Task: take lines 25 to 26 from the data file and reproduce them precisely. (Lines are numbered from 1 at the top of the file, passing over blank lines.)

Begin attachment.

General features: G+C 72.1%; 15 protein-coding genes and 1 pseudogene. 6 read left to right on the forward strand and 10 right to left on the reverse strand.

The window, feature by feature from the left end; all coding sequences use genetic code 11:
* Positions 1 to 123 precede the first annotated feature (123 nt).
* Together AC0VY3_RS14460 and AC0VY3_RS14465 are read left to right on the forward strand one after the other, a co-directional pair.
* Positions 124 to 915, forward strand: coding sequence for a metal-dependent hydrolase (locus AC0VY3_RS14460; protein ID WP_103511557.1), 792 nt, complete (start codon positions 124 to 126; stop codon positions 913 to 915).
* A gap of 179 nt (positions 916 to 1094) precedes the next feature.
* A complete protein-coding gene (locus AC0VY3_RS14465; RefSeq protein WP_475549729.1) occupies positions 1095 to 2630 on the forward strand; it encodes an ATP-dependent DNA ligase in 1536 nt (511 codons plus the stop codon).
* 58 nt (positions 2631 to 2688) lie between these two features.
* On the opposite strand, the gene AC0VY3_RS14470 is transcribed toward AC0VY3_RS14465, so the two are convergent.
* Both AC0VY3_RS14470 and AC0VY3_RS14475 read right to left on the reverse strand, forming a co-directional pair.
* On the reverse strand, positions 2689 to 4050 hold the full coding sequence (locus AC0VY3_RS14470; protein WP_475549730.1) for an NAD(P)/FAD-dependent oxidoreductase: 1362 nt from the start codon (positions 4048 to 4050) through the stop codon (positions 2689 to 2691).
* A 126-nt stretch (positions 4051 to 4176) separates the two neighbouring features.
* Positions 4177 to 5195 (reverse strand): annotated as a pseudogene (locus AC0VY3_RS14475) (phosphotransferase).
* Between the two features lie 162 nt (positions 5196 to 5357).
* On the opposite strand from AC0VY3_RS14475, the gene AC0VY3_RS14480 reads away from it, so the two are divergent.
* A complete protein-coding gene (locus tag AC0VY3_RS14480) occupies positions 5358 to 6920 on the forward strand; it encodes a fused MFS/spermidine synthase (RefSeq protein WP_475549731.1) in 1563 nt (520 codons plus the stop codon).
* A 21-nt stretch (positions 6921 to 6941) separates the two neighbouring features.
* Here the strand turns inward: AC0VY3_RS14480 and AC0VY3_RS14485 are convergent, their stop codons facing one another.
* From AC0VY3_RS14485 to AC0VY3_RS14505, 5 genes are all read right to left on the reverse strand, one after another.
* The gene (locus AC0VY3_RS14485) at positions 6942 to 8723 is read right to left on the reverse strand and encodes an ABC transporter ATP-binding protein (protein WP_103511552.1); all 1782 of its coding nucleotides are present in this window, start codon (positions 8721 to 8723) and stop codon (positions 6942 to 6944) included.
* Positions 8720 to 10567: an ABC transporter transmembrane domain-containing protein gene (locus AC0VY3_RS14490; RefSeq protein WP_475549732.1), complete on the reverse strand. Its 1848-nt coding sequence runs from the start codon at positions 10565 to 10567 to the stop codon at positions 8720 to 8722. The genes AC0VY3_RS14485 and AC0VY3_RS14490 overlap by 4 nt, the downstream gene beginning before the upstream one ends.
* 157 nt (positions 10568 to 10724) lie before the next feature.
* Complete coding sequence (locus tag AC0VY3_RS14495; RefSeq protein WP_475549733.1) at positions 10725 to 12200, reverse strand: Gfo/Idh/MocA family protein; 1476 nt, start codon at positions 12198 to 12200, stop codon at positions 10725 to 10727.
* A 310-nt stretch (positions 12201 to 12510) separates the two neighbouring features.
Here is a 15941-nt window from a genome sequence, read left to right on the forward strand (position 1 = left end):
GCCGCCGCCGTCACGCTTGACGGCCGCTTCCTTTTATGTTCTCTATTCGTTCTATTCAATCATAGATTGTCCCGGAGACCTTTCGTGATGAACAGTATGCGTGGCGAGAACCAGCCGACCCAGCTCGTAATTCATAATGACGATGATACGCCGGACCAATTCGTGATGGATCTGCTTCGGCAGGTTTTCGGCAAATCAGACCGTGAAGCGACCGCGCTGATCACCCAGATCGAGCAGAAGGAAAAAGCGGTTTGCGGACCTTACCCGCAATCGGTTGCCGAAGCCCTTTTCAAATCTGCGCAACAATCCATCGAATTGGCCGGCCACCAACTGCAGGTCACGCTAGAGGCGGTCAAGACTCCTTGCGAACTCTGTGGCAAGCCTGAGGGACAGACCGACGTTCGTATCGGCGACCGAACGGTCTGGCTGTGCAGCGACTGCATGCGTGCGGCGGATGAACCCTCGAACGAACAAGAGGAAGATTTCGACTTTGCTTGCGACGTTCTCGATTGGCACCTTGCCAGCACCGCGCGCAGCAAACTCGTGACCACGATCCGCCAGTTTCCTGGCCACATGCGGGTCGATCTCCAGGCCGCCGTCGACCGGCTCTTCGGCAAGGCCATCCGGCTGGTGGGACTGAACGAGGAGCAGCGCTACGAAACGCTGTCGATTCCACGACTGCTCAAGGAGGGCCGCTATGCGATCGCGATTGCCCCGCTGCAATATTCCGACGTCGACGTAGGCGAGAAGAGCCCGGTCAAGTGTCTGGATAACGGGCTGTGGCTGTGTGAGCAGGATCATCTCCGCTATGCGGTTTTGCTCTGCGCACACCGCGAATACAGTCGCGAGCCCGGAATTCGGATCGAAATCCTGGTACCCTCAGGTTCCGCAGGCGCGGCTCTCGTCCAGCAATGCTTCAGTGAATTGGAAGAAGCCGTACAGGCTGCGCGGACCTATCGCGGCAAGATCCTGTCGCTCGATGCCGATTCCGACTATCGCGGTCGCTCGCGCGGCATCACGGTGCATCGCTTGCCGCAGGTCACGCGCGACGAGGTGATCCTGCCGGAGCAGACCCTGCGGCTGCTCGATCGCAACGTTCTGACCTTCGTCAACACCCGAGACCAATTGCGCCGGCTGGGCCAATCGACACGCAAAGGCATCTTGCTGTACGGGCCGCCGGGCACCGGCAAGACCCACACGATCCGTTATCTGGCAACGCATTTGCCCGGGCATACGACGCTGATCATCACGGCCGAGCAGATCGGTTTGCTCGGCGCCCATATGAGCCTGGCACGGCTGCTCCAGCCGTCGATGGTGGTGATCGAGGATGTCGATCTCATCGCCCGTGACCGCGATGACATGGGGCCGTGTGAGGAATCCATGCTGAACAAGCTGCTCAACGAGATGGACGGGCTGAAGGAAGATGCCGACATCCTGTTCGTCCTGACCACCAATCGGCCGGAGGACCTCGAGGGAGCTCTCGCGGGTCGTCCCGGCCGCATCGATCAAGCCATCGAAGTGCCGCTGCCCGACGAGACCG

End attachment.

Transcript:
Here is a 15941-nt window from a genome sequence, read left to right on the forward strand (position 1 = left end):
GCCGCCGCCGTCACGCTTGACGGCCGCTTCCTTTTATGTTCTCTATTCGTTCTATTCAATCATAGATTGTCCCGGAGACCTTTCGTGATGAACAGTATGCGTGGCGAGAACCAGCCGACCCAGCTCGTAATTCATAATGACGATGATACGCCGGACCAATTCGTGATGGATCTGCTTCGGCAGGTTTTCGGCAAATCAGACCGTGAAGCGACCGCGCTGATCACCCAGATCGAGCAGAAGGAAAAAGCGGTTTGCGGACCTTACCCGCAATCGGTTGCCGAAGCCCTTTTCAAATCTGCGCAACAATCCATCGAATTGGCCGGCCACCAACTGCAGGTCACGCTAGAGGCGGTCAAGACTCCTTGCGAACTCTGTGGCAAGCCTGAGGGACAGACCGACGTTCGTATCGGCGACCGAACGGTCTGGCTGTGCAGCGACTGCATGCGTGCGGCGGATGAACCCTCGAACGAACAAGAGGAAGATTTCGACTTTGCTTGCGACGTTCTCGATTGGCACCTTGCCAGCACCGCGCGCAGCAAACTCGTGACCACGATCCGCCAGTTTCCTGGCCACATGCGGGTCGATCTCCAGGCCGCCGTCGACCGGCTCTTCGGCAAGGCCATCCGGCTGGTGGGACTGAACGAGGAGCAGCGCTACGAAACGCTGTCGATTCCACGACTGCTCAAGGAGGGCCGCTATGCGATCGCGATTGCCCCGCTGCAATATTCCGACGTCGACGTAGGCGAGAAGAGCCCGGTCAAGTGTCTGGATAACGGGCTGTGGCTGTGTGAGCAGGATCATCTCCGCTATGCGGTTTTGCTCTGCGCACACCGCGAATACAGTCGCGAGCCCGGAATTCGGATCGAAATCCTGGTACCCTCAGGTTCCGCAGGCGCGGCTCTCGTCCAGCAATGCTTCAGTGAATTGGAAGAAGCCGTACAGGCTGCGCGGACCTATCGCGGCAAGATCCTGTCGCTCGATGCCGATTCCGACTATCGCGGTCGCTCGCGCGGCATCACGGTGCATCGCTTGCCGCAGGTCACGCGCGACGAGGTGATCCTGCCGGAGCAGACCCTGCGGCTGCTCGATCGCAACGTTCTGACCTTCGTCAACACCCGAGACCAATTGCGCCGGCTGGGCCAATCGACACGCAAAGGCATCTTGCTGTACGGGCCGCCGGGCACCGGCAAGACCCACACGATCCGTTATCTGGCAACGCATTTGCCCGGGCATACGACGCTGATCATCACGGCCGAGCAGATCGGTTTGCTCGGCGCCCATATGAGCCTGGCACGGCTGCTCCAGCCGTCGATGGTGGTGATCGAGGATGTCGATCTCATCGCCCGTGACCGCGATGACATGGGGCCGTGTGAGGAATCCATGCTGAACAAGCTGCTCAACGAGATGGACGGGCTGAAGGAAGATGCCGACATCCTGTTCGTCCTGACCACCAATCGGCCGGAGGACCTCGAGGGAGCTCTCGCGGGTCGTCCCGGCCGCATCGATCAAGCCATCGAAGTGCCGCTGCCCGACGAGACCG